Lessons from the Capital One breach

The cloud can be more secure – but it’s not automatic

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The recent Capital One breach is a very interesting case study in security for a variety of reasons. It’s happened recently, there is a unusually large amount of publicly available data due to court filings and an attacker who was very intentionally sharing a lot of information, it involves AWS cloud services and isn’t just “admin made S3 bucket public” and of course it impacts a large number of people. In this blog post we’re going to dive deep into some quick thoughts on lessons learned from this attack.


What we know

The attack was performed by a single actor who has been going under the alias ‘erratic’ and sharing a lot of detail about her attack methods on AWS environments and approaches via a Slack channel and on twitter. Krebs has provided a good write-up after having connected to her Slack channel, indicating there are likely other organizations who’ve had compromises along the way.

According to the FBI filings, the attack, discovery and notification took the following steps:

1. A misconfigured firewall allowed access to a protected host, which was then compromised
2. IAM credentials on that host for a “WAF” user were compromised, which allowed for enumeration and access to all the S3 buckets in the environment
3. The S3 bucket (not public) was then access and customer data (which was encrypted) was extracted and then exfiltrated
4. The attacker posted screenshots of the dump to her Slack channel
5. Another user on the Slack channel saw the dump and followed the Capital One disclosure policy to inform them of the breach
6. Capital One remediated the path of attack, informed the FBI and the attacker was arrested

This all happened fairly quickly, and there are a few key lessons here:

1. Although the cloud CAN be more secure, there is still a lot of dependency on the operating organization to ensure that they have their environment properly configured and resistant to attackers with knowledge of how to navigate and move laterally through these systems. The attacker had solid AWS skills, likely acquired during their time working at AWS.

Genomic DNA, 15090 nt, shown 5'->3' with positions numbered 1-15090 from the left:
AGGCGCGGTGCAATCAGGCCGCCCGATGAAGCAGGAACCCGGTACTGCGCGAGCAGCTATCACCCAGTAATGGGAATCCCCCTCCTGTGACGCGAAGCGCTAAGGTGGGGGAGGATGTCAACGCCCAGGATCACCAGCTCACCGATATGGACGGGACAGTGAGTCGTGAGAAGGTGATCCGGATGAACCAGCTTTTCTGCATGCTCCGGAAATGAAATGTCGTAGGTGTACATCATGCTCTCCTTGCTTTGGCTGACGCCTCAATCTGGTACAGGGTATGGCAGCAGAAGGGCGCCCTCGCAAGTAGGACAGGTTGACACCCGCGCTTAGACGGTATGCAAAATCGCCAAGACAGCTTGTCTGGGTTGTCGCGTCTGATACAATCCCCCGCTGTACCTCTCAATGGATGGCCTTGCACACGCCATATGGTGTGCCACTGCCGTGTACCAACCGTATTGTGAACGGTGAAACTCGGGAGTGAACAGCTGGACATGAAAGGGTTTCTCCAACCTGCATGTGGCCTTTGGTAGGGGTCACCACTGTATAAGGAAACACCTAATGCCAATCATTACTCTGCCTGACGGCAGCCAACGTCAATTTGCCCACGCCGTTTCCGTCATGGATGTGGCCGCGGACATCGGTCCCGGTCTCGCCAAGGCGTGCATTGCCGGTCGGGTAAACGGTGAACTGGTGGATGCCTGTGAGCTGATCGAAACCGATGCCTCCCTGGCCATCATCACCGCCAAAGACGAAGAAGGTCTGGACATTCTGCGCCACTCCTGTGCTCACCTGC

2. IAM in particular, and credential storage, is a tricky and complex thing for administrators to understand and configure properly.
3. The majority of attacks are still discovered by third parties. Having clear disclosure policies on your website make it easier for those parties to reach you and reduce the time your data is in public hands before you learn of it and take action.

Since our focus at Kobalt is on cyber security monitoring, here are a few things that are useful for our team:

1. Monitoring for enumeration activities across an AWS environment is a good sign of potential lateral movement
2. Monitoring for large volume data exfiltration (anomalies in traffic patterns) likely would have caught this attack as well
3. Policy reviews against firewalls and IAM credentials, including monitoring for items like credential rotation will reduce risk
4. Host based monitoring – which requires more effort and in some cases additional software than simple CloudTrail logs – may have helped detect the compromise and activities
5. Access to that host likely came from a “rare IP” which could have triggered anomaly detection within the environment

If you’d like to talk to us about performing an firewall or AWS IAM audit, host based monitoring or other enhancements to your current monitoring capabilities, please get in touch with me at michael@kobalt.io.